Manfred Eigen, renowned theorist on evolutionary dynamics and complexity, contends that for evolutionary processes to be triggered successfully a system needs to be off balance. “Evolutionary optimization could never occur under conditions near to equilibrium.”  In perhaps a somewhat surprising way, therefore, rapid evolution requires disequilibria. Further, if evolving entities — representing specific features and qualities — can interact, the landscapes of fitness develop dynamically, too, and the optimization function is frequently being updated. This way the production and testing of genetic variations continues to run, avoiding premature conclusion by reaching a predefined and static optimum.
Keeping these insights from evolutionary processes in mind, we argue that we need to take a page from nature and apply the strategy of deliberate experimentation to our situation. In the context of our deeply data-driven, connected and efficient urban lives, we suggest that such experimentation is best achieved by creating random information holes – moments of “un-information”. We suggest nothing less than that the eye of the city, trained to be comprehensive, ubiquitous and always “on”, should embrace blinking, not as a bug but as a feature, as a fundamental mechanism to enable accidental social connections, unexpected human interactions, and unforeseen cognitive insights.
This is in line with a rich literature about the benefits of human forgetting: from giving individuals second chances to evolve and contribute to society to accepting moral values such as forgiveness (as has been shown it is hard to forgive without forgetting). But human forgetting also plays a crucial role in empowering individuals to focus on the present and to realize the future as something than can be shaped rather than being fully predicted and even determined by the past. Humans that have difficulties forgetting feel so tethered to the past and their past actions that it inhibits their capacity to decide in the present. Human forgetting thus performs a useful function in enabling human action. Moreover, at an organizational level, too, forgetting is crucial: it enables organizations and firms to remain adaptable and agile, to adjust to changed circumstances, rather than to cling to outdated processes. That is why many highly innovative companies, for example, have instituted initiatives of “unlearning” and technologies of digital forgetting.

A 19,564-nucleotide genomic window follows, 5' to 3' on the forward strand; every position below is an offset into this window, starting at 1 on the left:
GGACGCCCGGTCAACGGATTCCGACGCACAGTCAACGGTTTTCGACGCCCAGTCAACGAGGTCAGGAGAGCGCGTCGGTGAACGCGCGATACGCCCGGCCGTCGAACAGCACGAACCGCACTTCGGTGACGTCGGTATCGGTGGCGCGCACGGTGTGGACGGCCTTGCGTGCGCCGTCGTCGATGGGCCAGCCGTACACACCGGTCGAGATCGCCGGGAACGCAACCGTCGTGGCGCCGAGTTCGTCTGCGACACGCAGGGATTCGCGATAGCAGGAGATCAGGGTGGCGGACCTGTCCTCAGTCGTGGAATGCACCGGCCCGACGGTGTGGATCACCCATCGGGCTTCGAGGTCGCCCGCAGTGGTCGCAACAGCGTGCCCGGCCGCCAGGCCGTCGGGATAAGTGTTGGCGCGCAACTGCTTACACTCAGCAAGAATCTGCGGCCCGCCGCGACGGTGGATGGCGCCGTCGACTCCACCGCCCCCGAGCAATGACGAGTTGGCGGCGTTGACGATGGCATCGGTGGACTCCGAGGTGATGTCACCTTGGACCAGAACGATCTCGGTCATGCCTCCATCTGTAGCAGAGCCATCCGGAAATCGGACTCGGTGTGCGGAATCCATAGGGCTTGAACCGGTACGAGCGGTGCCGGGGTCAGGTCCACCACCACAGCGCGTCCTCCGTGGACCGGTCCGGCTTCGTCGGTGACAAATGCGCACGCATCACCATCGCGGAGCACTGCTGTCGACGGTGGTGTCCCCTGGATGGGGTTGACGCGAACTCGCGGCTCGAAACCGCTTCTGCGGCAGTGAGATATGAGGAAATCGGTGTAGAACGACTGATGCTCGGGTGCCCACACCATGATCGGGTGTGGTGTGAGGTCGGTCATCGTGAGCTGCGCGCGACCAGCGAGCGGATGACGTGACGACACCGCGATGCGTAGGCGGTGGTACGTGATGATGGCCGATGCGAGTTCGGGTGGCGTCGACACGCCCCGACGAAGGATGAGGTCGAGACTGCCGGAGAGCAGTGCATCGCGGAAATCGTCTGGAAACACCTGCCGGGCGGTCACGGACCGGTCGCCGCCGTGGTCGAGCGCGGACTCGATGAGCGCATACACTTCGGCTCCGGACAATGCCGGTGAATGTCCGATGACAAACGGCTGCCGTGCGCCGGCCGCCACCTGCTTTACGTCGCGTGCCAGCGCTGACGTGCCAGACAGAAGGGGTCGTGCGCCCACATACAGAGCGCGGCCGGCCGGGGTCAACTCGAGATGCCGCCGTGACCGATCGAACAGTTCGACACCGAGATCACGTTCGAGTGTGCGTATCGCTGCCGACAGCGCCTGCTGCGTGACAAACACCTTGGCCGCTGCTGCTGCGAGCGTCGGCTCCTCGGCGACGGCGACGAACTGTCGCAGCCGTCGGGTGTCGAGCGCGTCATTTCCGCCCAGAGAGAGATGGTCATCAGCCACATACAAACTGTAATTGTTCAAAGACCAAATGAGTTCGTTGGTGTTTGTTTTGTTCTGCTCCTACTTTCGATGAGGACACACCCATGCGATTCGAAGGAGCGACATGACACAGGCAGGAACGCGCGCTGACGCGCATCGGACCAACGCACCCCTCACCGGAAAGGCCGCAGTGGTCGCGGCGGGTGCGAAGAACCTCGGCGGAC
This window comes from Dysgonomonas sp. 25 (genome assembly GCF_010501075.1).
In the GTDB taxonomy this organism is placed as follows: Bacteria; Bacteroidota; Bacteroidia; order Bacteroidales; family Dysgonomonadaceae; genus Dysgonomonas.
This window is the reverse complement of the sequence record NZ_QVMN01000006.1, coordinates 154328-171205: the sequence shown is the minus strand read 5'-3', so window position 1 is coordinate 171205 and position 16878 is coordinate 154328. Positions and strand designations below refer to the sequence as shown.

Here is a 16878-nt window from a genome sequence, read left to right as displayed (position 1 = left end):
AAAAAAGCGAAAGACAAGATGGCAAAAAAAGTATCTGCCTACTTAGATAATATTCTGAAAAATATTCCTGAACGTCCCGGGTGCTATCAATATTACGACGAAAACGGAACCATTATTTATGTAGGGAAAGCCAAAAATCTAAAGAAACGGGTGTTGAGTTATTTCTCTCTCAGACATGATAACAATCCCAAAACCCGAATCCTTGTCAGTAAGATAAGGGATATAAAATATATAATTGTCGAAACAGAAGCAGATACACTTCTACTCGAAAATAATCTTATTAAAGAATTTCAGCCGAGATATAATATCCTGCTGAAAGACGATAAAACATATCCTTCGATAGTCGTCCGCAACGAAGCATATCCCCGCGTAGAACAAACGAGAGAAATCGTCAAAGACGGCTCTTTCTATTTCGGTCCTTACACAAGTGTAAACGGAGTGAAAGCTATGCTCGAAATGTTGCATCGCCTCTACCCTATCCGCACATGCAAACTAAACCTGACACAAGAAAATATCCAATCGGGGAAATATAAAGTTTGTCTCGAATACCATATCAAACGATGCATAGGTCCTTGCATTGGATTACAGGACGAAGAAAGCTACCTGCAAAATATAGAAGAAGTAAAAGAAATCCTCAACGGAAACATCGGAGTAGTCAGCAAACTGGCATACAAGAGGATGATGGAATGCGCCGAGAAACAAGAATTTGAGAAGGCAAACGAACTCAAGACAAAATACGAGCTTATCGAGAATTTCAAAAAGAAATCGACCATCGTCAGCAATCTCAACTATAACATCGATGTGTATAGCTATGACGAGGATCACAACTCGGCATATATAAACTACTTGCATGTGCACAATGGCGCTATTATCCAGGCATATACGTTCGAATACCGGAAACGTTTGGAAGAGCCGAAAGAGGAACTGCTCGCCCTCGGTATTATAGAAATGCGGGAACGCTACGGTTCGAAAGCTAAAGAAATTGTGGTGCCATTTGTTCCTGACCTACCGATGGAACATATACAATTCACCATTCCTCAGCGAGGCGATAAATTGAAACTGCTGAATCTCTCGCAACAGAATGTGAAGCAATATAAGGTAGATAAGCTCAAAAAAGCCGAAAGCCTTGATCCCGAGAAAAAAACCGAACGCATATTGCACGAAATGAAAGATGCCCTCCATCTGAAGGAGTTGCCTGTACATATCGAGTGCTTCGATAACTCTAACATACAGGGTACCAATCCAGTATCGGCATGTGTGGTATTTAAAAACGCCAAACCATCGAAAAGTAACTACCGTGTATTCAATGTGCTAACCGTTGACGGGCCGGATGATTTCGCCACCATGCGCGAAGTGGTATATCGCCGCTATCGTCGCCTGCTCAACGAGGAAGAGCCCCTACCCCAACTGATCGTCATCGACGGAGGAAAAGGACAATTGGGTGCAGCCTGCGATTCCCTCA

But this thinking is also in line with the link between (collective) memory and urban space . It builds on Rem Koolhaas/OMA’s “Barcode” preservation scheme for Beijing, which pointed out that there is too much information in the historical and present urban texture and argues for omissions, the urban non-place, that would allow interpretation and assessment of specific potentials for future intervention . Gordon Matta-Clark, in the 1970s, did something similar to individual architectural objects: by cutting through houses, and removing structural continuity and logic, he created spaces with access to a building’s intrinsic intelligence and beauty . At the same time Lebbeus Woods, in his drawings, proposed that any building, any urban structure, should have at least one room or area that would require to be conquered by its users; not effortless but in a peaceful sense, calling them “freespace structures”, free of any kind of predetermined meaning or usefulness.“ .
Inspired and encouraged by these lines of thought in a variety of fields, we propose to use interventions in a variety of urban contexts that aim to disengage incessant data flows – for some city users, for some time. Much as the human eye, even when open, is never always gazing, but blinks from time to time, we’d like to call our proposals the Blinking Eye, and foresee the following typologies:
• The Social Island: At airports, train and subway stations, in traffic jams, individual passengers or small groups of them experience incidental and temporary connectivity loss. Or at the level of a single city block, data connectivity on sidewalks ceases for a couple of minutes.
This will disrupt the digital routines of humans. They might get bored or displeased with having to take a break from being glued to an always-on lifestyle. But soon people will do what humans by nature are programmed to do: watch other people, become cognizant of their surroundings. And, perhaps even make contact with others especially if they are in need of information or orientation (having lost connectivity as well). These speedbumps for urban digital nomads make them – once in a while – gather and perceive the unfiltered, un-digitized analogue world around them, potentially leading to a richer and more complex understanding of our world as well as our cognitive processes.